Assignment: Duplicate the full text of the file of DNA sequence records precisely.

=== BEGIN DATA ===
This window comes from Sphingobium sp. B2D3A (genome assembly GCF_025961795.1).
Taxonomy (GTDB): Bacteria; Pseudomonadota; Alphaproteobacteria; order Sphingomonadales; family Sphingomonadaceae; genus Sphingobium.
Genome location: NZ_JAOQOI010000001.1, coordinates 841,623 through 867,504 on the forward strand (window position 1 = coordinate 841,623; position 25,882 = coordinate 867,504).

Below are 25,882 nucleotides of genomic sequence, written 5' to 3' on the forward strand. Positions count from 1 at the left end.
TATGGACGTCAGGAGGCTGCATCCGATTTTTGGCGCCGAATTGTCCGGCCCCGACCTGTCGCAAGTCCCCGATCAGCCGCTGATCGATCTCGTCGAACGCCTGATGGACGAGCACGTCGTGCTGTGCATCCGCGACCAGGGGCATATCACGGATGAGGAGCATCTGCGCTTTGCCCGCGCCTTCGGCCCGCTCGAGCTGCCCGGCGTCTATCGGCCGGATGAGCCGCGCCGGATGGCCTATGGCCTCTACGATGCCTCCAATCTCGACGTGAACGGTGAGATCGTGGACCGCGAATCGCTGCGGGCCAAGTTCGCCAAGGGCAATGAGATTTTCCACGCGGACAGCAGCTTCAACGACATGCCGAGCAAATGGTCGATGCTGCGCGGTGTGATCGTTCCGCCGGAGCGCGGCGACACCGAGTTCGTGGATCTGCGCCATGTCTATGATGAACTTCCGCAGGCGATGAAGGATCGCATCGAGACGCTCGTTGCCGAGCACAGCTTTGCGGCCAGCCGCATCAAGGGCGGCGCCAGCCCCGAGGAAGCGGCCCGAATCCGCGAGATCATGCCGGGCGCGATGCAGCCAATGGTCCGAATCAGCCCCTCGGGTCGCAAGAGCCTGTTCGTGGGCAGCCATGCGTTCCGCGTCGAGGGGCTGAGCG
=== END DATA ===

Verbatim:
This window comes from Sphingobium sp. B2D3A (genome assembly GCF_025961795.1).
Taxonomy (GTDB): Bacteria; Pseudomonadota; Alphaproteobacteria; order Sphingomonadales; family Sphingomonadaceae; genus Sphingobium.
Genome location: NZ_JAOQOI010000001.1, coordinates 841,623 through 867,504 on the forward strand (window position 1 = coordinate 841,623; position 25,882 = coordinate 867,504).

Below are 25,882 nucleotides of genomic sequence, written 5' to 3' on the forward strand. Positions count from 1 at the left end.
TATGGACGTCAGGAGGCTGCATCCGATTTTTGGCGCCGAATTGTCCGGCCCCGACCTGTCGCAAGTCCCCGATCAGCCGCTGATCGATCTCGTCGAACGCCTGATGGACGAGCACGTCGTGCTGTGCATCCGCGACCAGGGGCATATCACGGATGAGGAGCATCTGCGCTTTGCCCGCGCCTTCGGCCCGCTCGAGCTGCCCGGCGTCTATCGGCCGGATGAGCCGCGCCGGATGGCCTATGGCCTCTACGATGCCTCCAATCTCGACGTGAACGGTGAGATCGTGGACCGCGAATCGCTGCGGGCCAAGTTCGCCAAGGGCAATGAGATTTTCCACGCGGACAGCAGCTTCAACGACATGCCGAGCAAATGGTCGATGCTGCGCGGTGTGATCGTTCCGCCGGAGCGCGGCGACACCGAGTTCGTGGATCTGCGCCATGTCTATGATGAACTTCCGCAGGCGATGAAGGATCGCATCGAGACGCTCGTTGCCGAGCACAGCTTTGCGGCCAGCCGCATCAAGGGCGGCGCCAGCCCCGAGGAAGCGGCCCGAATCCGCGAGATCATGCCGGGCGCGATGCAGCCAATGGTCCGAATCAGCCCCTCGGGTCGCAAGAGCCTGTTCGTGGGCAGCCATGCGTTCCGCGTCGAGGGGCTGAGCG